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Old January 30th, 2006, 11:09 PM   #1
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Voiceover/Vocal Mic

I've gotta buy a voice over mic and I'm looking at the RE20 because I've heard it and I like what I hear... but there's a couple things that I'm wondering about it. It's a dynamic mic, not a condenser... will that make any difference? Because I know for the most part, condensers are used for voiceovers.

Also, I'd like something I could also use for recording vocals (as in singing), and instruments (like acoustic guitar). Of course, I imagine that I'm not going to find a mic that's great for spoken word, singing, and instrument recording all in one.

Is there any reason I shouldn't go with the RE20... do you know of a mic in the same price range that's better for me?

From what I've read, I should be looking at something that's directional (super cardoid, short shotgun).

Some other mics I'm looking at are: Rode NT2A (it's cardoid/omni condenser), AT4040 (cardoid condenser), and pretty much anything under $400.
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Old January 30th, 2006, 11:49 PM   #2
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Of course, I just read a post by Ty Ford where he says that he doesn't really know of any mics under $400 that are much better than the AT2020.
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Old January 31st, 2006, 05:05 AM   #3
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Dynamics are a very common choice for spoken voice. They tend to be more rugged and less subject to handling noise than condensers. The RE-20 is a mainstay of the broadcasting industry. It's so solid you could probably drive nails with the thing without damaging it. I doubt there's a radio station in North America that doesn't own at least one and in my own experience as on-air talent in talk radio it was the standard announce mic in every studio. It can be very smooth and flattering, espcially for male voces. Got one on my "gotta buy" list as soon as I can spring a few $$ free, in fact.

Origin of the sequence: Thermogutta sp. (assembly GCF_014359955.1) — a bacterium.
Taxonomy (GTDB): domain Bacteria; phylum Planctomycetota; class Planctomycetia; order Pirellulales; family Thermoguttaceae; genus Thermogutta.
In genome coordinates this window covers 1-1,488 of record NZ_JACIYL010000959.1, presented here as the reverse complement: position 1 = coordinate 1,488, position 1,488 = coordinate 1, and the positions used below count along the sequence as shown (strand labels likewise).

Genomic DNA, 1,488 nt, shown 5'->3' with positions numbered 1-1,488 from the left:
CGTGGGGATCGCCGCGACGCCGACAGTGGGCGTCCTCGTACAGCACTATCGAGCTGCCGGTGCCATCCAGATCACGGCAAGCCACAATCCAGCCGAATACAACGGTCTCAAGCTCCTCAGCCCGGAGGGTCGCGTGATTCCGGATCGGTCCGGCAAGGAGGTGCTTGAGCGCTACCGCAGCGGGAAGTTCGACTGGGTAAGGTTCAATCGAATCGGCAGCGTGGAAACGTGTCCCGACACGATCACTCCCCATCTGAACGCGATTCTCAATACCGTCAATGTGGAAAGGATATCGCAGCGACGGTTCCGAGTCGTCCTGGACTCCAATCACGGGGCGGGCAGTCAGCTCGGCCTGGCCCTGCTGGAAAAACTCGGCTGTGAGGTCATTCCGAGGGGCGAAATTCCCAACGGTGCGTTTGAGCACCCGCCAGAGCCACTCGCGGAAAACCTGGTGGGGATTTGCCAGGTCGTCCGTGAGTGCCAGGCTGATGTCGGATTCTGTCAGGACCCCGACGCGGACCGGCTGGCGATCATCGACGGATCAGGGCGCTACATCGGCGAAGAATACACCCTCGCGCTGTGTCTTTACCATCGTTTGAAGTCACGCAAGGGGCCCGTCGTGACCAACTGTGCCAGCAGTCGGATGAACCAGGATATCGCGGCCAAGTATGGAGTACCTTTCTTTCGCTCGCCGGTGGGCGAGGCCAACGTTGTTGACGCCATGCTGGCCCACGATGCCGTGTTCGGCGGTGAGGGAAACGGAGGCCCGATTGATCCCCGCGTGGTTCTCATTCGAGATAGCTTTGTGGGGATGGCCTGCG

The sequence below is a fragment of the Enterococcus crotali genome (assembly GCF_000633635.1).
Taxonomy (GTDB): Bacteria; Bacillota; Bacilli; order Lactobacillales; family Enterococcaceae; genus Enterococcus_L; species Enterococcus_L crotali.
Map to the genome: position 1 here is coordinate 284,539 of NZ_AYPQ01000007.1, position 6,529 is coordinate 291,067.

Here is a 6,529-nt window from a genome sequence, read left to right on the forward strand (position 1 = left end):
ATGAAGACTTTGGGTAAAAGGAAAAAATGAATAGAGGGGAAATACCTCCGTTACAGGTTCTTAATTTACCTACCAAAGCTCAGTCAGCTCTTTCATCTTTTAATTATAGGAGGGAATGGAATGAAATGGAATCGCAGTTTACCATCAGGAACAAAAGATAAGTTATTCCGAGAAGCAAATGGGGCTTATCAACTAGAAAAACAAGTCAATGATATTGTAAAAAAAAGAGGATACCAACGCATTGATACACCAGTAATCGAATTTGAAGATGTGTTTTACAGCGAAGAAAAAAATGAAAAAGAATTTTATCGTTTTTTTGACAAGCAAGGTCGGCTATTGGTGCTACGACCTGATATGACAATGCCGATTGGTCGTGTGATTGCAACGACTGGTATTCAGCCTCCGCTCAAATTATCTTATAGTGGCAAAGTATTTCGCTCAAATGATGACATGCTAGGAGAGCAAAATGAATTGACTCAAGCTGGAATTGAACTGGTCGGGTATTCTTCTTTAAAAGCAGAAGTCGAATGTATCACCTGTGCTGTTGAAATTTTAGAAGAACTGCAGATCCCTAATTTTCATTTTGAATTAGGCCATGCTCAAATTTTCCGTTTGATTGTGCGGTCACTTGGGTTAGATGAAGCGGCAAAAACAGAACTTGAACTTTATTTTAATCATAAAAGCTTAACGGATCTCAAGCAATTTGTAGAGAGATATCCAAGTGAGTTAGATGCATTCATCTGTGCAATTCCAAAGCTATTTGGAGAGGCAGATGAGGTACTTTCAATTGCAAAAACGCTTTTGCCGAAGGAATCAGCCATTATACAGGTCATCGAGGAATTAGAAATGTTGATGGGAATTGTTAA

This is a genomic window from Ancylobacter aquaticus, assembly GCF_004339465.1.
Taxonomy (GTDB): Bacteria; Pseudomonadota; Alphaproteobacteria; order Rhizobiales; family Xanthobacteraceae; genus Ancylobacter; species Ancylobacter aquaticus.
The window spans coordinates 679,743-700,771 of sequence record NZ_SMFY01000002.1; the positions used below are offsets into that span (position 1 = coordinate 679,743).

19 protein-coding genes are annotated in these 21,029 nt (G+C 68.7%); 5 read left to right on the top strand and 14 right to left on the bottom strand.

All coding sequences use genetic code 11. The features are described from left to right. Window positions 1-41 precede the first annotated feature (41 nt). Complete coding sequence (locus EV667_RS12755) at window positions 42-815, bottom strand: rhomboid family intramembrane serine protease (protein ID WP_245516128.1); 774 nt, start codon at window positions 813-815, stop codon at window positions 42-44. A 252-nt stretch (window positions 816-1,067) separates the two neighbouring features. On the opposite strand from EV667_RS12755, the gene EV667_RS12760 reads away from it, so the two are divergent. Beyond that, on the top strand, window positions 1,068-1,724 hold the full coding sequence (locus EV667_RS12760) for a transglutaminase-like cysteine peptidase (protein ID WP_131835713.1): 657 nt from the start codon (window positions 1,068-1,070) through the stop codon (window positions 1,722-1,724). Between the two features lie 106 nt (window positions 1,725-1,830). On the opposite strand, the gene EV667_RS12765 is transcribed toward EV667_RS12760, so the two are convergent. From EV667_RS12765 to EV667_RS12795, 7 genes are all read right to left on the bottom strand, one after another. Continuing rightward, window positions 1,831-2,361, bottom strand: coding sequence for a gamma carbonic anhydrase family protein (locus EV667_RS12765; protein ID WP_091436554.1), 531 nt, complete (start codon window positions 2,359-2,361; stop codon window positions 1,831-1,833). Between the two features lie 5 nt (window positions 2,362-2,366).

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Old January 31st, 2006, 11:39 AM   #4
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Generally, a "value" condensor from rode or AT will do better at more applications than the RE20, and certainly better with acoustic guitar. For recording applications a large-diaphram condensor is used most often for voice. You really should listen to one or more. And there's quite a few in broadcast, too.

However, if voice work is paying the bills and you like the sound of the RE20... see if you can listen to some more mics... but if you do stay with the RE20 you could find a reasonable mic for guitar in the $100-150 range, such as a small-diaphram condensor. Oktava MC012 (see the sticky post in this forum), AKG C1000, many others.
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Old January 31st, 2006, 05:26 PM   #5
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Thanks... I thought the RE20 might not be so great at recording instruments, since it's mainly a broadcast mic.

Unfortunately, there's no place near me with the mics I'd like to try out. I'm probably going to go with an AT2020. My only concern is that I'm going to get a mic that doesn't sound as good for my voiceover, which is what's most important.

Basically, I want a good voiceover mic that is also suitable for instrument/vocal recording.

Ty Ford has good things to say about the AT2020. I just wonder if any of the following mics offer any substancial improvement for VO work: Rode NT1a, NT1000, NT2a, NT2000.

I've pretty much read every thread on voice-over mics, but the feedback is pretty vague: "It's a good mic" or "I really like it...".

I've already read Jay Rose's book on audio production, so I know about the acoustics side.

I just want to get an inexpensive mic, that's flattering, and is also able to be used for singing/instruments.
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Old January 31st, 2006, 05:30 PM   #6